The following examples resemble some uses of the possessive genitive and may perhaps be classified as such, but the force of the genitive is essentially qualifying and therefore they have been placed here.

-ða ædeawes becen sunu monnes in heofnum:-then shall appear the sign of the Son of Man. 24, 30.

-heofnes ofdoeme uutas ge becena odde tungcla soðlice dæra tid ne maga ge:-ye discern the signs of the sky but ye can not discern the signs of the times. 16, 3.

-becon ne bið sald him buta becon Jones:-signs shall not be given them except the sign of Jona. 16, 4.

―ðæt he gehongiga coern-stan asalda2 oððe asales byrðen stan

1 The above is the reading of Skeat's edition. The MS. reads gebedes which seems more grammatical and is sustained by the reading gebedes hus of the Rushworth MS. The Corpus MS. has the compound gebed-hus. Gebed is a strong neuter and regularly adds es in the genitive singular. The editor offers no reason for the change.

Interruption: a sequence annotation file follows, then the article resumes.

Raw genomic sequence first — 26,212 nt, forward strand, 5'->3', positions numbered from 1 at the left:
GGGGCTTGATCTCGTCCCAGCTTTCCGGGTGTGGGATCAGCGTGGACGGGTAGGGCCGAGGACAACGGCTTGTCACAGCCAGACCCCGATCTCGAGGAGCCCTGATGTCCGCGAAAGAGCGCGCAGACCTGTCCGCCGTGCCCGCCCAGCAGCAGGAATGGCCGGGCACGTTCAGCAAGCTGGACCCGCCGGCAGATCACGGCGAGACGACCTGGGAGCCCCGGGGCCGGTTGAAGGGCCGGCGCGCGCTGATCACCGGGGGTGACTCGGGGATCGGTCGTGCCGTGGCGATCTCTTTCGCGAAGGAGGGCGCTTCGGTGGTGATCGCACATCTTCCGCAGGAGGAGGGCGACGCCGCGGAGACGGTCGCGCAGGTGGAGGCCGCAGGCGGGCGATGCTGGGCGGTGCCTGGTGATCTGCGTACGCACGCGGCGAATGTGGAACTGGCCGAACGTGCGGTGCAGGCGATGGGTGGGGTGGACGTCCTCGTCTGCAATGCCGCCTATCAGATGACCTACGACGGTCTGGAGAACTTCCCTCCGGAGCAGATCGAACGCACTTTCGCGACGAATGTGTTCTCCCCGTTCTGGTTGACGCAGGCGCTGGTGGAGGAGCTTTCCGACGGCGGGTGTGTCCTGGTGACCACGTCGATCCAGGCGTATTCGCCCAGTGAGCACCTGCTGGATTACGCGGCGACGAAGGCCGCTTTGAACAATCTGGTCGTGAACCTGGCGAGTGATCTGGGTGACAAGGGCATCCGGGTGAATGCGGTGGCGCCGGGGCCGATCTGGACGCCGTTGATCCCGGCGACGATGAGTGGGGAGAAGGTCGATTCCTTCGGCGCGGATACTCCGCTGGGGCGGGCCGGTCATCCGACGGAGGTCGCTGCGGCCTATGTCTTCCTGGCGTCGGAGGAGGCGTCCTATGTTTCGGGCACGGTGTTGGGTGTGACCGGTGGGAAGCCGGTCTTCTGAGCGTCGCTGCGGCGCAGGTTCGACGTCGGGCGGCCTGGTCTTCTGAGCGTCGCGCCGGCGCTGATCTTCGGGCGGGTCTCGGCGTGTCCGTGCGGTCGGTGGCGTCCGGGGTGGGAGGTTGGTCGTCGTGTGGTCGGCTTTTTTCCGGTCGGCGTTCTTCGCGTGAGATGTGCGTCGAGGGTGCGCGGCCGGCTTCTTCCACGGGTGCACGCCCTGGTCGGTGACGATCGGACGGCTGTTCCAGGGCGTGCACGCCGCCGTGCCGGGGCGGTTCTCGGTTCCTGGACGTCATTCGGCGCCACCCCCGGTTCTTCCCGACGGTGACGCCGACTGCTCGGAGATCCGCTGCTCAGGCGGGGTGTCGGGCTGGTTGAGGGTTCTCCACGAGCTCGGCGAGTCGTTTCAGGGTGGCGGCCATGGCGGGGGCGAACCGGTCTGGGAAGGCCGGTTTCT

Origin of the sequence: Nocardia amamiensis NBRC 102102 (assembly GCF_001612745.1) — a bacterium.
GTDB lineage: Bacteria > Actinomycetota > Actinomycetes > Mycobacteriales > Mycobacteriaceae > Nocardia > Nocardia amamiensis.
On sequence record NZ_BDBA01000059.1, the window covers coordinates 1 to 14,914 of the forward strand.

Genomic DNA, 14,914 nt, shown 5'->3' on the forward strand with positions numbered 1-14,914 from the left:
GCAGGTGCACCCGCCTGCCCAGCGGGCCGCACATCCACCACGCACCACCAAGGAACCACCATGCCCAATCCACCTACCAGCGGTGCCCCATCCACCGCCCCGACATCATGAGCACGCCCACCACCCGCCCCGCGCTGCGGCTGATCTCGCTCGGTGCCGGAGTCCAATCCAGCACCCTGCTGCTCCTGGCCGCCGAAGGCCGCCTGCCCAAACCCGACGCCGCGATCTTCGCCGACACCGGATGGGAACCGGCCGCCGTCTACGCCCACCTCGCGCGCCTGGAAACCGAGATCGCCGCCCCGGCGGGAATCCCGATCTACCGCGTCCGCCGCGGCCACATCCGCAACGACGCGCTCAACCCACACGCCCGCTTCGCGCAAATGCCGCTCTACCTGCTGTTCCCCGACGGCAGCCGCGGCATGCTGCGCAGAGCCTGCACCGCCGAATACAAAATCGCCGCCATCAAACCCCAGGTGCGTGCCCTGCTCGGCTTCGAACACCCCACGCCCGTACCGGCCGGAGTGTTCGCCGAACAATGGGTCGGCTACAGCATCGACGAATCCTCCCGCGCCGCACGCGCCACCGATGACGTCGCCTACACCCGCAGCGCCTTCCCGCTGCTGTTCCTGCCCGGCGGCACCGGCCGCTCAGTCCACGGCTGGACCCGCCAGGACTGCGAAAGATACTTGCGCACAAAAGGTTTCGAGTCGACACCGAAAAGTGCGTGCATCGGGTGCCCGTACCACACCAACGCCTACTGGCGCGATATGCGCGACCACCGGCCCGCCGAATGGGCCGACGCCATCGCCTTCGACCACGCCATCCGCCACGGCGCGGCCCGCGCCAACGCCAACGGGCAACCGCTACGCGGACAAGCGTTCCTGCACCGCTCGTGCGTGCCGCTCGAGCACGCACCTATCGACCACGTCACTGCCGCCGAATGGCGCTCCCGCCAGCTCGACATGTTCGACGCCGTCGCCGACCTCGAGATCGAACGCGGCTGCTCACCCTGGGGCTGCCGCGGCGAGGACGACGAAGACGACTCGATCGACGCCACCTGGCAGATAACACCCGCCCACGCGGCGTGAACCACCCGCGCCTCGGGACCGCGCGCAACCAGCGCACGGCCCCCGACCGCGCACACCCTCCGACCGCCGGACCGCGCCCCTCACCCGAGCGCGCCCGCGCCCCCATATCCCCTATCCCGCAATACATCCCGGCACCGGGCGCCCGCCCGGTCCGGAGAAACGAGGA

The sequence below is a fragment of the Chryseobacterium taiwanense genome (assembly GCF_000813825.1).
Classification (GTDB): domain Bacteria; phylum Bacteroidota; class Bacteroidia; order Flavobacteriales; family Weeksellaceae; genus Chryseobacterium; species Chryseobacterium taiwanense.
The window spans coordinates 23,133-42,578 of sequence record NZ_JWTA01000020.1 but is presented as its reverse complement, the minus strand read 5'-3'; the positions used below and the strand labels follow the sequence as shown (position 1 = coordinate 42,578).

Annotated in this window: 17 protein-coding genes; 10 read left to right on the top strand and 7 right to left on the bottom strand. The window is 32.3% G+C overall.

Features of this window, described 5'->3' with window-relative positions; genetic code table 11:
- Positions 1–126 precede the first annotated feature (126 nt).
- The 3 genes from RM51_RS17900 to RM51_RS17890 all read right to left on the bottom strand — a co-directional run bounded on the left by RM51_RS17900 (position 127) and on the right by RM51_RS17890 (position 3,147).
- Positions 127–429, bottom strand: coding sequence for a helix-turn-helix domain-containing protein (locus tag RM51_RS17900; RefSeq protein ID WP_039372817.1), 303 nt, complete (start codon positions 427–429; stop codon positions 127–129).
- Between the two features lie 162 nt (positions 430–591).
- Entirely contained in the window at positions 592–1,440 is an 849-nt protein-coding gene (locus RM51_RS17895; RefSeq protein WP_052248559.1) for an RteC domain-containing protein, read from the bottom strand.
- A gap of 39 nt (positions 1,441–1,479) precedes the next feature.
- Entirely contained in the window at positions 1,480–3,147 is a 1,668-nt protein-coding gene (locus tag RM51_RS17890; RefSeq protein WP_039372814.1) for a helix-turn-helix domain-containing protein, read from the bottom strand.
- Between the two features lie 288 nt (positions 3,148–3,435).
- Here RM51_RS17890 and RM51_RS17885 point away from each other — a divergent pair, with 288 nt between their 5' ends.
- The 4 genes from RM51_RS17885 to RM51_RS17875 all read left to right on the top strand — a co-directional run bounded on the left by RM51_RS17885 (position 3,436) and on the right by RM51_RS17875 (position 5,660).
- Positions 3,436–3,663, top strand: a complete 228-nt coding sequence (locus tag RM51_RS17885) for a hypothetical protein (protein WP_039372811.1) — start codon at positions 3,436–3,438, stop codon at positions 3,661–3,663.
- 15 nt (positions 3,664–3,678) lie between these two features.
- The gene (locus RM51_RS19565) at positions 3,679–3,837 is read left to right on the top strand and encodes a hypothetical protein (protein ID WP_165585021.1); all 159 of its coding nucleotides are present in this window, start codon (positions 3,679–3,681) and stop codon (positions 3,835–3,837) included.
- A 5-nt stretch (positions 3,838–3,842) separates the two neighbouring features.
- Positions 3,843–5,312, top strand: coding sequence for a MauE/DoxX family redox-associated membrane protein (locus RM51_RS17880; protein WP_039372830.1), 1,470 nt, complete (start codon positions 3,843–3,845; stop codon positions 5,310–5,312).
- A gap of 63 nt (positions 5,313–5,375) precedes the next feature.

2 Asalda is genitive plural of asald strong feminine. Cf. A Glossary of the Old Northumbrian Gospels, p. 12. The Latin has mola asinaria. The Rushworth version reads cwern esules, thus substantially the same as the Lindisfarne.

in suire his-that he hung a millstone, such as a donkey could carry, about his neck. 18, 6.

-nemot monn senda hia in temple' forðon feh oððe worð blodes hit is:—no man may put it in the temple because it is blood money. 27,6.

-miðoy sittes sunu monnes in sedel godcunnd-mæhtes his:when the Son of Man shall sit in the throne of his glory. 19, 28.

Gif uutedlice ic in gast godes ic drifo diowles-:—but if I drive out devils by the spirit of God. 12, 28.

boc Moses: the book of Moses. Mark 12, 26.

symbel dæge Judeana:—feast-day of the Jews. Jno. 6, 4. eastro Judeana:-the passover of the Jews. Jno. 2, 13.

The noun maht is very frequently further defined by a noun in the genitive.

Maht forgefnise synne:-power to forgive sins. Mark 2, 10. —salde him maht gemnisses to untrymnissum and to-wyrpnise diowla: he gave them power to heal sicknesses and to cast out devils. Mark 3, 15.

maht gasta unclanra:-power over unclean spirits. Mark 6, 7.